Yesterday, this woman shows up to go on a “tour,” as if she has one point eight million dollars to spend on a house. Ha! She was wearing wrinkled khaki shorts, a faded green t-shirt, a plastic Timex watch, and a baseball hat concealing wet hair; and she had her two out-of-control sons with her, screaming, “This one would be my room!” and “I call the pool table!” while they raced around in circles, playing hide and seek. The second time she saw the master bedroom, she actually lay down on the bed. I was afraid she might try to take a shower in my Calcutta marble steam shower, and use my fluffy pistachio Pottery Barn towels.
I had noticed her right when she first walked in. She went directly into the office to talk to the sales manager, Jeannette. The baseball hat lady signed the obligatory marketing forms, and then proceeded to nod-nod-nod when Jeannette asked her if she was planning to buy a new house in this area any time soon. Her older son kept tugging at her elbow, saying, “But I thought we just moved last year? And since when do you have $1.8 million?”
When she entered the living room and observed my high ceilings, crown moulding, and wood-burning double-sided fireplace, she got this weird sort of grin on her face, and repeated over and over, “This house is sooooooooooo nice,” like a mantra. The dining room wasn’t any better. When she thought no one was looking, she had the audacity to flip over one of the platinum-edged dinner plates to see which brand it was (Vera Wang for Wedgwood), and then she tripped and almost knocked over my giant potted fern. Amateur.
When she got to the open concept family room slash kitchen, she started hyperventilating, and I was worried she might pass out. She had to grab onto my eight-foot soapstone island to steady herself. She walked over to my Wolf range and, well—there’s no other word for it—petted it. Then she turned to her younger son and said, “Can’t you just see Mommy’s collection of All-Clad pans and Wusthof knives, and my new Nespresso machine in here?” as if she really owns any of those quality kitchen products! (Truthfully, I was surprised she even knew the proper names of high-end kitchen items; it was pretty obvious she doesn’t cook when she was eyeing the cookbook shelves, murmuring, “This would be a perfect spot to display my crystal martini glasses.”)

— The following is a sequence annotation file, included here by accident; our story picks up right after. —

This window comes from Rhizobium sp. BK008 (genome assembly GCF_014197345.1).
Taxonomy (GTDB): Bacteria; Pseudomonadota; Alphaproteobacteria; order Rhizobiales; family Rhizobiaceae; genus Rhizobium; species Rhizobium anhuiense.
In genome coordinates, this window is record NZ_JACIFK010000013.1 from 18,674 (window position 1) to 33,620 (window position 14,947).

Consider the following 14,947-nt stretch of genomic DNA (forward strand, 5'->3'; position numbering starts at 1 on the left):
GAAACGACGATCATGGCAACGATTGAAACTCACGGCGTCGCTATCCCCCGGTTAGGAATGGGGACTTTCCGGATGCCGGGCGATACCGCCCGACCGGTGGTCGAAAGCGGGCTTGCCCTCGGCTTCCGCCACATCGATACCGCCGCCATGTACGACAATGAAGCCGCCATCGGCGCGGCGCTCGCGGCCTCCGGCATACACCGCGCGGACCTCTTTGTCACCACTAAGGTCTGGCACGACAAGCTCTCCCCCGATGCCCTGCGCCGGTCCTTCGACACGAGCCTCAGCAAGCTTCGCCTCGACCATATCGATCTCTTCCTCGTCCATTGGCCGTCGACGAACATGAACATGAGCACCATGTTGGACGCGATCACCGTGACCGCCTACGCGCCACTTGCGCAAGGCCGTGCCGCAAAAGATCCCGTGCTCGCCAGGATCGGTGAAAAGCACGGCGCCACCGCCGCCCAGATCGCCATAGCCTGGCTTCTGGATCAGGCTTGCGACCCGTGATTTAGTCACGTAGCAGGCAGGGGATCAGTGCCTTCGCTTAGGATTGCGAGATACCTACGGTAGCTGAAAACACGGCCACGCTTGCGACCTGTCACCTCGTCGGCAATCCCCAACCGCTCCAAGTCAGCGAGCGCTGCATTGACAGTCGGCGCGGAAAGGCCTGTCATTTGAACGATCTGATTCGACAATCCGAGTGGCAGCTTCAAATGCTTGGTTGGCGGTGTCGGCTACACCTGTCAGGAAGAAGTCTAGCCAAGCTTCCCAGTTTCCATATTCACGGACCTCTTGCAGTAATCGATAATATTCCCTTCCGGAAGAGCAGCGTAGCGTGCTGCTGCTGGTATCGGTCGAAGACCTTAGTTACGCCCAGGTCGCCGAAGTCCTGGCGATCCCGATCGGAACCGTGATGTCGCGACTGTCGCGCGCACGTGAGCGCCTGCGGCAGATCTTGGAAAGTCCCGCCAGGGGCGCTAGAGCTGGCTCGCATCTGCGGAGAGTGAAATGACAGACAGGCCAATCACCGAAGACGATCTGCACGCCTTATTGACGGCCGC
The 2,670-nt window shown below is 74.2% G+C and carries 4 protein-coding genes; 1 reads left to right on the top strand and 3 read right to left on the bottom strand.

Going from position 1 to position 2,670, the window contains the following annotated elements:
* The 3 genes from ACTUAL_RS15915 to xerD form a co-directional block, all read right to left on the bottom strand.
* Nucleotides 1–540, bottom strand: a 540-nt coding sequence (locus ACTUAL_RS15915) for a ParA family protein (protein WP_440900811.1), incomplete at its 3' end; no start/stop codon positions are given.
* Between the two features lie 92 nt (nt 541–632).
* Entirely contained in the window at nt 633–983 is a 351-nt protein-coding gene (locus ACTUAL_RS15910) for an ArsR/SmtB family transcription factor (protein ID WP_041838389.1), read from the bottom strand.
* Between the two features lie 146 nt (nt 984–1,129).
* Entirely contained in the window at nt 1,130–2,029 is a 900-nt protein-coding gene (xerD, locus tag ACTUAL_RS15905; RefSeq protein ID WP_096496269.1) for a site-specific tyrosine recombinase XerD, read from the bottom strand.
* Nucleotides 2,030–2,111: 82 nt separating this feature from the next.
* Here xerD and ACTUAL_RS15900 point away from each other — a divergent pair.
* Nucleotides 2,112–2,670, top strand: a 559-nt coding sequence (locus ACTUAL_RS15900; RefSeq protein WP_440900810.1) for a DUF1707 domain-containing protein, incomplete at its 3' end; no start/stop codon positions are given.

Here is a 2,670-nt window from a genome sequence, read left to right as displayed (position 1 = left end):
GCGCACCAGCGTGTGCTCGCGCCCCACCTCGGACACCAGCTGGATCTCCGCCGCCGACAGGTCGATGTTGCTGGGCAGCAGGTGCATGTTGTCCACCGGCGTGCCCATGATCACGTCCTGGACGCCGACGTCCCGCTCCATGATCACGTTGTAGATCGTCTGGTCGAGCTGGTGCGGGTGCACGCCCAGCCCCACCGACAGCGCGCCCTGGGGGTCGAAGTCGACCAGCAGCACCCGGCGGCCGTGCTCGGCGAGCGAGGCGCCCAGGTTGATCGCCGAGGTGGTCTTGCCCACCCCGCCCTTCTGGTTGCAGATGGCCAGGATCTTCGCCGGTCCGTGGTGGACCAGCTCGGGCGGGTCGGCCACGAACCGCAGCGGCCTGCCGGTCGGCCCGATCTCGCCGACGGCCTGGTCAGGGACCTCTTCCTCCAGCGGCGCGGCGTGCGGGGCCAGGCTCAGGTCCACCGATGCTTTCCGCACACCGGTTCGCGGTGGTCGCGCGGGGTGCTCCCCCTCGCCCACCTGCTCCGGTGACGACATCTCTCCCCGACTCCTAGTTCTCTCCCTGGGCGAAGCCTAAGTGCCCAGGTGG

A few moments later, she walked up the stairs, pausing to admire all my artsy black and white photos the stager had purchased for me on etsy. She said out loud (I think she thought one of her sons was standing close by), “We could do that. We could get some cute frames from Target, and do the exact same thing.”
What happened next makes me shudder. She dug around her purse for her cell-phone, pressed about eight hundred buttons, then ultimately clicked a photo of my photo wall! If Jeannette even possibly thought for one second that baseball hat lady could buy this house, well, the cell-phone camera incident just proves my point.
She went into the upstairs laundry room. I think she was weeping. She gave my Miele washing machine a little kiss, and whispered, “You are upstairs! So smart! Upstairs right where the clothes are! I am going to marry your architect!”, and then she fumbled for the cell-phone camera again.
(Luckily, this time, she could not figure out how to use the camera feature. Maybe it was dumb luck that she got it to work on the stairs.)
She walked in the guest room, and gawked at my antique mahogany English dresser. Again, my concern was the paparazzi-like stalking/ photo-taking, but by now she had given up on the camera.
“MOM! MOM!” bellowed one of her sons, “Check this out!”
He ushered her into my nautical-themed kids’ room. “Mommy, I want a bed shaped like a boat, too! Can I have a boat-bed? Please?” The way he said please had about 16 syllables.
She laughed and said, “Sure,” but she didn’t look around for a manufacturer’s label. I think she only said this to shut him up.
The next three bedrooms, dressing room, his and hers walk-in closets, upstairs coffee bar, wood-paneled library, basement media room, game room, home gym, craft room, wood-burning sauna, full bar, and wine cellar, were more of the same. Wow, oh my God, love it, this is great, I am moving in tomorrow.
Finally, after about 45 minutes where time passed slower than a DMV line, she located her children and went to the sales office to say goodbye to Jeannette.
Jeannette asked her, “Could this house work for you and your family? What did you really think?”
Unbelievably, baseball hat lady scrunched her face up like she'd licked a tart lemon, and said, “I'm sorry, Jeannette, it's a little small.”
(“Model Of Value”)